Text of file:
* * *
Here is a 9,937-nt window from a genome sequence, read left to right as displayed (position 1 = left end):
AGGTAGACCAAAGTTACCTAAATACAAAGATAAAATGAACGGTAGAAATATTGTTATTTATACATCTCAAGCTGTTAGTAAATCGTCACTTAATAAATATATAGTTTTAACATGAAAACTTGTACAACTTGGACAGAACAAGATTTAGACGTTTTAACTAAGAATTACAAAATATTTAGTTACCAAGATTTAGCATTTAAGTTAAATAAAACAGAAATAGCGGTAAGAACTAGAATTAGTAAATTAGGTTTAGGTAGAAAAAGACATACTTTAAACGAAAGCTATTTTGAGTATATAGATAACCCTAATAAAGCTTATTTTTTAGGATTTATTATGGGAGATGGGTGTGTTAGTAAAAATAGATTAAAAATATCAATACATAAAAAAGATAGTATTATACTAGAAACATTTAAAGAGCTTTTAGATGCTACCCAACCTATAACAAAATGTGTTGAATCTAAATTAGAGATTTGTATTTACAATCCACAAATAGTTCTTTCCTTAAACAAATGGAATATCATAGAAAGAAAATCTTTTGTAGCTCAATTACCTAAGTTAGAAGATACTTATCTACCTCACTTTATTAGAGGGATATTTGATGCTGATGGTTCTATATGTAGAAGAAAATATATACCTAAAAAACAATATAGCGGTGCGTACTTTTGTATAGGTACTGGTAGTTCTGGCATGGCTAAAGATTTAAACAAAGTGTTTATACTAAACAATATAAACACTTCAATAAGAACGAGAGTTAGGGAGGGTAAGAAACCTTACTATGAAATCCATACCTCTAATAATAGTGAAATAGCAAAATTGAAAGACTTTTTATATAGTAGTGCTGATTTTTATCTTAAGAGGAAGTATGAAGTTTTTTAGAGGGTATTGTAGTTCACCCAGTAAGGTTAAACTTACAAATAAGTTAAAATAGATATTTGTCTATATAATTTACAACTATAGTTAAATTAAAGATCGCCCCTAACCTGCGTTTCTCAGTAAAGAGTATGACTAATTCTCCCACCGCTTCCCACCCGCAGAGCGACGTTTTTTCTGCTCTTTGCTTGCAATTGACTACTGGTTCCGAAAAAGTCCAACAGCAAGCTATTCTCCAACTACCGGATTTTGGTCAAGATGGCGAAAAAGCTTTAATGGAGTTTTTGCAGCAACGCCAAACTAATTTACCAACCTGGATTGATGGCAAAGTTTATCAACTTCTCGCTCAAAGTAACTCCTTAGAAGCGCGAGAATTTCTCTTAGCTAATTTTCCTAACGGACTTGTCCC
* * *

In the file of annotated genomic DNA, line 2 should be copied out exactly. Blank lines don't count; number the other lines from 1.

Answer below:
AGGTAGACCAAAGTTACCTAAATACAAAGATAAAATGAACGGTAGAAATATTGTTATTTATACATCTCAAGCTGTTAGTAAATCGTCACTTAATAAATATATAGTTTTAACATGAAAACTTGTACAACTTGGACAGAACAAGATTTAGACGTTTTAACTAAGAATTACAAAATATTTAGTTACCAAGATTTAGCATTTAAGTTAAATAAAACAGAAATAGCGGTAAGAACTAGAATTAGTAAATTAGGTTTAGGTAGAAAAAGACATACTTTAAACGAAAGCTATTTTGAGTATATAGATAACCCTAATAAAGCTTATTTTTTAGGATTTATTATGGGAGATGGGTGTGTTAGTAAAAATAGATTAAAAATATCAATACATAAAAAAGATAGTATTATACTAGAAACATTTAAAGAGCTTTTAGATGCTACCCAACCTATAACAAAATGTGTTGAATCTAAATTAGAGATTTGTATTTACAATCCACAAATAGTTCTTTCCTTAAACAAATGGAATATCATAGAAAGAAAATCTTTTGTAGCTCAATTACCTAAGTTAGAAGATACTTATCTACCTCACTTTATTAGAGGGATATTTGATGCTGATGGTTCTATATGTAGAAGAAAATATATACCTAAAAAACAATATAGCGGTGCGTACTTTTGTATAGGTACTGGTAGTTCTGGCATGGCTAAAGATTTAAACAAAGTGTTTATACTAAACAATATAAACACTTCAATAAGAACGAGAGTTAGGGAGGGTAAGAAACCTTACTATGAAATCCATACCTCTAATAATAGTGAAATAGCAAAATTGAAAGACTTTTTATATAGTAGTGCTGATTTTTATCTTAAGAGGAAGTATGAAGTTTTTTAGAGGGTATTGTAGTTCACCCAGTAAGGTTAAACTTACAAATAAGTTAAAATAGATATTTGTCTATATAATTTACAACTATAGTTAAATTAAAGATCGCCCCTAACCTGCGTTTCTCAGTAAAGAGTATGACTAATTCTCCCACCGCTTCCCACCCGCAGAGCGACGTTTTTTCTGCTCTTTGCTTGCAATTGACTACTGGTTCCGAAAAAGTCCAACAGCAAGCTATTCTCCAACTACCGGATTTTGGTCAAGATGGCGAAAAAGCTTTAATGGAGTTTTTGCAGCAACGCCAAACTAATTTACCAACCTGGATTGATGGCAAAGTTTATCAACTTCTCGCTCAAAGTAACTCCTTAGAAGCGCGAGAATTTCTCTTAGCTAATTTTCCTAACGGACTTGTCCC